The gothic-Americana band Murder by Death has made Colorado its second home in recent years, with annual winter residencies at the Stanley Hotel juxtaposed with more traditional powder-keg rock shows at venues like the Ogden, the Fox Theatre and even Red Rocks. Murder by Death returns to Colorado on Saturday, August 3 at Mishawaka Amphitheatre near Fort Collins, and also the next evening in Denver at Green Russell — a surprise, ridiculously small gig that sold out before many fans even knew about it.
Singer-songwriter and guitarist Adam Turla and cellist Sarah Balliet, who are married, have relocated from Indiana to Louisville, Kentucky, where they own and operate an Italian restaurant when Murder by Death isn’t touring. The very busy band recently released a new installment of As You Wish, a collection of fan-chosen cover songs. Just before leaving for the road, Turla spoke with Westword by phone while working on the group’s van, which doubles as a mobile pizza shop.
Westword: What songs from the new As You Wish are you excited to play on the road?
Adam Turla: We actually aren’t doing any other than the Iron Maiden cover, and we’re not doing it every night or anything, the reason being that there’s just so many of them. We might pull out some more later, like next tour. We have been doing the Iron Maiden one, however; it’s pretty fun because it’s Iron Maiden. That series is so cool, or refreshing, because it just makes us really work on learning so many different styles. You have to think about what makes a song a Murder by Death song, or what makes a song the style of the original performer. It gets you thinking about song construction, nuance; it’s cool. It’s definitely making us much better players. You’re basically learning and reconstructing thirteen songs, and we’re doing two a day. It’s a lot.
What’s it like being in a band with your partner, particularly during the random crises that happen on the road?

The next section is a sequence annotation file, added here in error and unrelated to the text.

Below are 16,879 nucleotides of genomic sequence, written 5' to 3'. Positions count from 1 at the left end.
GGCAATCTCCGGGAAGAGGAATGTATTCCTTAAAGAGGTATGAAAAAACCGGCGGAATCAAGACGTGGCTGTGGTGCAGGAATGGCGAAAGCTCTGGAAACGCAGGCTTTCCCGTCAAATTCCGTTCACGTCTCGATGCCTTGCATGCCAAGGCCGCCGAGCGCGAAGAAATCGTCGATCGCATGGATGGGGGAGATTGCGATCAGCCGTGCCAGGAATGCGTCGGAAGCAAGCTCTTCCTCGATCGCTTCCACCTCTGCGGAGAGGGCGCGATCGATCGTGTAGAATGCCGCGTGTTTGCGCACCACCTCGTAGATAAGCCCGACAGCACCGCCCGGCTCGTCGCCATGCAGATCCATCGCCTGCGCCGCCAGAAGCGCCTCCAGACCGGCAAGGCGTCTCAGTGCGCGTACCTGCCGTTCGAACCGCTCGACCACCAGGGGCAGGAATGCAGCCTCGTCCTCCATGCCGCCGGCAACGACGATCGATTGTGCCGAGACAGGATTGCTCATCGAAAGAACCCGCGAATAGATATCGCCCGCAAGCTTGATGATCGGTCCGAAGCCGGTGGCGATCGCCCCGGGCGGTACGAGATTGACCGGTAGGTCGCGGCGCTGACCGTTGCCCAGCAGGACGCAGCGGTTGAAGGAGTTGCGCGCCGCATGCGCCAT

Working with your spouse can be really challenging. It can build a pretty deep relationship, too, because you can see each other at your worst. You always see each other, so you work with each other to try to meet challenges better or work together, but it can be hard. Unless you’re a group that has people who take care of everything for you — which we are certainly not — you’re constantly met with challenges, and just about always addressing those challenges while scrambling to make the show.
Our last tour, we were pulling up to a venue and our transmission went out, in Providence. We had to tour the next five days in mini-vans and coordinate the trailer. I mean, you’re constantly in a state of panic, so you have to work on not lashing out, not overreacting or creating a state of extra disarray through your anxiety. You have to basically learn how to calmly solve problems with others. And not just your spouse — everybody you’re working with. I think the people who have a long career in music — especially as, like, a small- or middle-level band who is handling their own shit — are gonna be people who, whatever they do after music, are gonna be capable. They’re gonna be, like, managers or people who are comfortable with conflict. I think it’s kind of a cool life experience.
Your songs are always so cinematic, and offer people an escape with fantastical storytelling. Especially in these really scary times, do you ever want to comment directly on what’s happening in the world?